Root canal therapy is used to treat pathological conditions inside a tooth that have affected its nerve tissue, and often the tissues that surround its root too.
By completing a tooth’s treatment, a dentist can both resolve its internal problems as well as set the stage so your body’s healing process can take place as effectively as possible, thus allowing the tissues surrounding its root to return to and/or maintain a healthy status.
The procedure itself is basically a two-staged process.
A) Cleansing the tooth’s interior. – The first portion of the procedure removes compromised (infected, necrotic, degenerating) tissues, and associated debris and contaminates, from within a tooth’s nerve space.
B) Sealing off the treated area. – The procedure is completed by filling in and sealing off the tooth’s cleansed internal space, so contaminates can’t leak back in, or out.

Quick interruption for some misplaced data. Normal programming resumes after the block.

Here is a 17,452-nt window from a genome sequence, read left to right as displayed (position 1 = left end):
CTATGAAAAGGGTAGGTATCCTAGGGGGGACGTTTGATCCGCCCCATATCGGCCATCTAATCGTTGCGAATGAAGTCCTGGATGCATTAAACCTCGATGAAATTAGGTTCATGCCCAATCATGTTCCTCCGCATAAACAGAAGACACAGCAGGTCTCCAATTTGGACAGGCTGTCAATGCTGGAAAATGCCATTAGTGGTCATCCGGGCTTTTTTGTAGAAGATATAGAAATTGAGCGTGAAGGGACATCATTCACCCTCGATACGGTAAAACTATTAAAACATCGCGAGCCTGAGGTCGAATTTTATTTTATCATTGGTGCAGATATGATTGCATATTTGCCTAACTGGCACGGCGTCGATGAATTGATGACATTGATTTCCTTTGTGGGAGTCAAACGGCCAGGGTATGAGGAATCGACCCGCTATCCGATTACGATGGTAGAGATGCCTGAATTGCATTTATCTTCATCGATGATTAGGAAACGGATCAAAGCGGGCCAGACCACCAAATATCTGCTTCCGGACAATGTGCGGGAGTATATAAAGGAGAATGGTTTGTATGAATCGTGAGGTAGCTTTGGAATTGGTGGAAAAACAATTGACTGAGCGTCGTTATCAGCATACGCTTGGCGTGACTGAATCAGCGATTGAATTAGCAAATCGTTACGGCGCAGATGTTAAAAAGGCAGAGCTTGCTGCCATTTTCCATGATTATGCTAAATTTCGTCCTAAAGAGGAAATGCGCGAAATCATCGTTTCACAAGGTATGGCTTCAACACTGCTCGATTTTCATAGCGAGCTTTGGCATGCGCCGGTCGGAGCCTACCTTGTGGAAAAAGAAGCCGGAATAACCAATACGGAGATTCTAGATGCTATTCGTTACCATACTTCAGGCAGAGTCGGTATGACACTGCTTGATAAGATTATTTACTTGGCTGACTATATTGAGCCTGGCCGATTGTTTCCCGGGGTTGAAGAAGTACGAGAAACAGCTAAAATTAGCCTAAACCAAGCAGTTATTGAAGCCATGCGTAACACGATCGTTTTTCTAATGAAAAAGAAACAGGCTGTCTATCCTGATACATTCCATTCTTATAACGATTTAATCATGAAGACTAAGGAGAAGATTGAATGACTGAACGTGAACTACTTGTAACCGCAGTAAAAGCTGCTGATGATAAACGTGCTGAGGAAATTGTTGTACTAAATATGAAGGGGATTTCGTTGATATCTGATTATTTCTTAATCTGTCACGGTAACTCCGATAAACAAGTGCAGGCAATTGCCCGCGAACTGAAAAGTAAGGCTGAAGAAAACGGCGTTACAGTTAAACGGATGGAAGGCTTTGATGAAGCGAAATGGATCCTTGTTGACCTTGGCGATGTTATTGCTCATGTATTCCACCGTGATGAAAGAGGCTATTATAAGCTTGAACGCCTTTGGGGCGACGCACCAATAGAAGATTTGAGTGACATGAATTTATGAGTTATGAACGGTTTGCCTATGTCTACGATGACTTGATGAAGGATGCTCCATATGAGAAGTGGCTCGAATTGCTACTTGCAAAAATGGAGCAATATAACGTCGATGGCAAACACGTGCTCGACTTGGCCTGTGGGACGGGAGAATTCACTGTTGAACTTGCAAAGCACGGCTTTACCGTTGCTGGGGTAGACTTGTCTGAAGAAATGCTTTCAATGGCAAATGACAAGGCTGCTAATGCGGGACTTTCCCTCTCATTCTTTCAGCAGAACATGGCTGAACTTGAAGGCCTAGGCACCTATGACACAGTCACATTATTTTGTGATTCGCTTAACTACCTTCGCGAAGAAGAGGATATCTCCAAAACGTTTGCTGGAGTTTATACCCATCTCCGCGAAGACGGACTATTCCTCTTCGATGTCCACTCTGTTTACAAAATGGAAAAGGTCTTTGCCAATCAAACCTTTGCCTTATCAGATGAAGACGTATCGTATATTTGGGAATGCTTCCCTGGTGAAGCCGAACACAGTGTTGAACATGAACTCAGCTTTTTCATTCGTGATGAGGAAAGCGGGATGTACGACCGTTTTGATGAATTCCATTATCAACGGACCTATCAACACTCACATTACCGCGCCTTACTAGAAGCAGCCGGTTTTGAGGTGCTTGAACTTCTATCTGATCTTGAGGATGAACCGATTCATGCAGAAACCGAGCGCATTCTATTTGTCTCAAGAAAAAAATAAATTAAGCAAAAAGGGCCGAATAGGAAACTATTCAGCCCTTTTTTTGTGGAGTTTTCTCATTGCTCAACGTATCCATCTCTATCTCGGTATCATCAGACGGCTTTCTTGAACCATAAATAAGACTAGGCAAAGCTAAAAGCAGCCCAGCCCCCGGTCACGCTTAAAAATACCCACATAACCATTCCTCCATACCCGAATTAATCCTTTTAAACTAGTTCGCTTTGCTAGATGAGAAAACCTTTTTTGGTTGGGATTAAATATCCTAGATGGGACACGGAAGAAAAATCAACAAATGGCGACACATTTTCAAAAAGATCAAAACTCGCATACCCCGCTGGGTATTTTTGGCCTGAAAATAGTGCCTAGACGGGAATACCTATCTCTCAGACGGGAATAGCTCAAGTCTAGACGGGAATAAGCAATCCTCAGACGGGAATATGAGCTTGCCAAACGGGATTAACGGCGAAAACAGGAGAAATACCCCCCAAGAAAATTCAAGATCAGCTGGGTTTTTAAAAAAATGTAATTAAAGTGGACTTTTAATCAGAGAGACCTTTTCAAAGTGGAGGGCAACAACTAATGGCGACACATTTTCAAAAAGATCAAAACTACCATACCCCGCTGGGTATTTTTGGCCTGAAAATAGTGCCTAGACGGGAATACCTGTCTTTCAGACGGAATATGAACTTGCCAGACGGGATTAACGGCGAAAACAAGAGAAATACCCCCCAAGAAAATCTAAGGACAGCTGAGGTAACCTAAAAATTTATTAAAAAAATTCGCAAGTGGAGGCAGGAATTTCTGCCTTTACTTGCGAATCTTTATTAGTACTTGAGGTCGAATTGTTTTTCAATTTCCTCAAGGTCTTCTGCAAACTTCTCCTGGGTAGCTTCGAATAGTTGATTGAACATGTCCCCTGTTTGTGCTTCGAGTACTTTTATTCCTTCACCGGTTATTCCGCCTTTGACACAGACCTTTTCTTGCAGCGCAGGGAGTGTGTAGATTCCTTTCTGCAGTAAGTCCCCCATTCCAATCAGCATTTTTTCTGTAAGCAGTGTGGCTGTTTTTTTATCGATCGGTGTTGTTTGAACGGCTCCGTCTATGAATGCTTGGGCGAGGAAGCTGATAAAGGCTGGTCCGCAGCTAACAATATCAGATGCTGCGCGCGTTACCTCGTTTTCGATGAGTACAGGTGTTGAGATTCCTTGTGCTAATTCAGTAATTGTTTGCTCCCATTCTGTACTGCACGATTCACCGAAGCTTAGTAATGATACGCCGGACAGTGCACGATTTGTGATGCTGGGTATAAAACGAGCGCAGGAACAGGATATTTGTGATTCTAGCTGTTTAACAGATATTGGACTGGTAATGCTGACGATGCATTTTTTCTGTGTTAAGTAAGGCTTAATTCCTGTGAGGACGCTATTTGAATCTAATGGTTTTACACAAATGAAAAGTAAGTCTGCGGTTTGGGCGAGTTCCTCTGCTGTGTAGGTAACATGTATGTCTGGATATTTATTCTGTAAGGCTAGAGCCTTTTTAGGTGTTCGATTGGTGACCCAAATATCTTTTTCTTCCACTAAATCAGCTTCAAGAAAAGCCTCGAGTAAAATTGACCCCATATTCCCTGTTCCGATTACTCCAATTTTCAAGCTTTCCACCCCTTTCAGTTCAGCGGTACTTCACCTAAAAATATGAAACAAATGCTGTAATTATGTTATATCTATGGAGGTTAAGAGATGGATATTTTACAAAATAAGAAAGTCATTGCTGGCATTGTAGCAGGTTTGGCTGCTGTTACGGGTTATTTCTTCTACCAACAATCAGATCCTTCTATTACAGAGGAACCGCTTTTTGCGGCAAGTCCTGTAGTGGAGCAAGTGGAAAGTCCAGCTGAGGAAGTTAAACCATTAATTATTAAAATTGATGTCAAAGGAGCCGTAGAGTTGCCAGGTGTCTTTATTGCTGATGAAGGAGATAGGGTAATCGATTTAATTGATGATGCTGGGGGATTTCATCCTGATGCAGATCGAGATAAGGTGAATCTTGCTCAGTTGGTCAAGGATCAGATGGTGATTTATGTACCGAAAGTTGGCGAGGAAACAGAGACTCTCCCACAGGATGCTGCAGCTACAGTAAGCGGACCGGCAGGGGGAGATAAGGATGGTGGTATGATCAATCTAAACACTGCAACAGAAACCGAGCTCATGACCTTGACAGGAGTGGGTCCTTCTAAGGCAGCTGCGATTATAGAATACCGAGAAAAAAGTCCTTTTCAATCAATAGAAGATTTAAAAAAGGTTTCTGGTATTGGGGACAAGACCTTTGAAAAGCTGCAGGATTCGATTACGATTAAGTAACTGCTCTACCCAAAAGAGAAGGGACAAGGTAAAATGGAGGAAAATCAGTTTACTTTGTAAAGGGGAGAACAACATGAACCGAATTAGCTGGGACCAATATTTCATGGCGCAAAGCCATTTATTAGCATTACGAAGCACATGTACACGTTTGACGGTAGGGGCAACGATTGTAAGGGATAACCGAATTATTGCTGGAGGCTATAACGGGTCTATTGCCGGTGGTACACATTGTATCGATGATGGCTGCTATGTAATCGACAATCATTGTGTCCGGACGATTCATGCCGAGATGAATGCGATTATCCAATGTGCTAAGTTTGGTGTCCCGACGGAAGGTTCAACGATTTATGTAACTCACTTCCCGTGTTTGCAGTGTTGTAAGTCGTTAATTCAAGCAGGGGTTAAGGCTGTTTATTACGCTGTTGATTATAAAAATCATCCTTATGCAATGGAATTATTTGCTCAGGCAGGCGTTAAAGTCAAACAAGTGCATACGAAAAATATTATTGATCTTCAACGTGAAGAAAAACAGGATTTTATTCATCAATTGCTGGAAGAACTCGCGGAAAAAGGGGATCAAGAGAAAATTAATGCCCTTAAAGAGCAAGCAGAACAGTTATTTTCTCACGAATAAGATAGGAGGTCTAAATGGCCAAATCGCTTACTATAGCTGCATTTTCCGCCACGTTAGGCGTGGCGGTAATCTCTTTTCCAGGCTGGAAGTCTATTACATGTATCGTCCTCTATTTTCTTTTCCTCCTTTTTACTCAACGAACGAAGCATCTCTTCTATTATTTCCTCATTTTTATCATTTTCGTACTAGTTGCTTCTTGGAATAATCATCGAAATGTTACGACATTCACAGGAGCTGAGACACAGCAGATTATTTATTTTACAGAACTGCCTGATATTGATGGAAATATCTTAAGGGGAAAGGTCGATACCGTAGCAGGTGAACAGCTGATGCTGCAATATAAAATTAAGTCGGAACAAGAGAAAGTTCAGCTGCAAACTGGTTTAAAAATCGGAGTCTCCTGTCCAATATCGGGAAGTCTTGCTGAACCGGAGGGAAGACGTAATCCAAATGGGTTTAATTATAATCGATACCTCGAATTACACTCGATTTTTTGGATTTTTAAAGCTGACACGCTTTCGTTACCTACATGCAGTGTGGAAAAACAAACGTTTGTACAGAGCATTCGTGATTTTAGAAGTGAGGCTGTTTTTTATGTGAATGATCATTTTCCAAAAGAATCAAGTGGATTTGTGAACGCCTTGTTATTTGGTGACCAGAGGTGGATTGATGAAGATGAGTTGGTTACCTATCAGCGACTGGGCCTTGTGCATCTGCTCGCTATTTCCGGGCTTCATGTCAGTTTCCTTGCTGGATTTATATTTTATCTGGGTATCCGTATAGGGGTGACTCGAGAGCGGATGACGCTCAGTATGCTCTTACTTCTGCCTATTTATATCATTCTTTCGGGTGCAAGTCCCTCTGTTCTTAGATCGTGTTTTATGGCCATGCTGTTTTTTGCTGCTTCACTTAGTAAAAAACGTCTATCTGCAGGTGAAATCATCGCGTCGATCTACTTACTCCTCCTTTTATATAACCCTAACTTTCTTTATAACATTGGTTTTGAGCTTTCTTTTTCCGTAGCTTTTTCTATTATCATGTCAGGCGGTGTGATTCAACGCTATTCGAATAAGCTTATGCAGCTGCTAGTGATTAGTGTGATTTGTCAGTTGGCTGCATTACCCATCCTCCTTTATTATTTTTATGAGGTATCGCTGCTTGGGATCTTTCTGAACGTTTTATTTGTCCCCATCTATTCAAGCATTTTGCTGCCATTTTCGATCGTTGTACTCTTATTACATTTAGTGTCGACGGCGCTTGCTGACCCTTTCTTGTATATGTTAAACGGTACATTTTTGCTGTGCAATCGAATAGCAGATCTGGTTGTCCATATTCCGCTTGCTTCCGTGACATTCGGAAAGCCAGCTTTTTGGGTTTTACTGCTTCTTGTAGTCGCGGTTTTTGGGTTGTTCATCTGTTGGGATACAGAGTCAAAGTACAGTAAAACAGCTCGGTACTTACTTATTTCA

A) Cleaning the tooth. – What does this step accomplish?
Dentists use root canal treatment to resolve a wide range of nerve-related problems. For example, this same fix is used when a tooth’s nerve tissue is: 1) Acutely inflamed, 2) In the process of dying, or 3) Completely necrotic (dead).
Necrotic pulp tissue removed from a tooth.
This is nerve tissue that’s been pulled out of a tooth’s canal.
And although each of these conditions is different, what they all have in common is that they involve (or will involve) a situation where the tooth’s nerve space harbors contaminates that will ultimately leak out of the tooth’s root tip and persistently irritate (inflame) the tissues that surround it.
So, the underlying goal of the cleaning portion of the root canal procedure is for the dentist to remove as many of these irritants (or items that will degrade into irritants) as possible.
These types of items include pulp (nerve) tissue (live or dead), the organic debris left over from the breakdown of this tissue, bacteria and the toxins and additional byproducts they have created.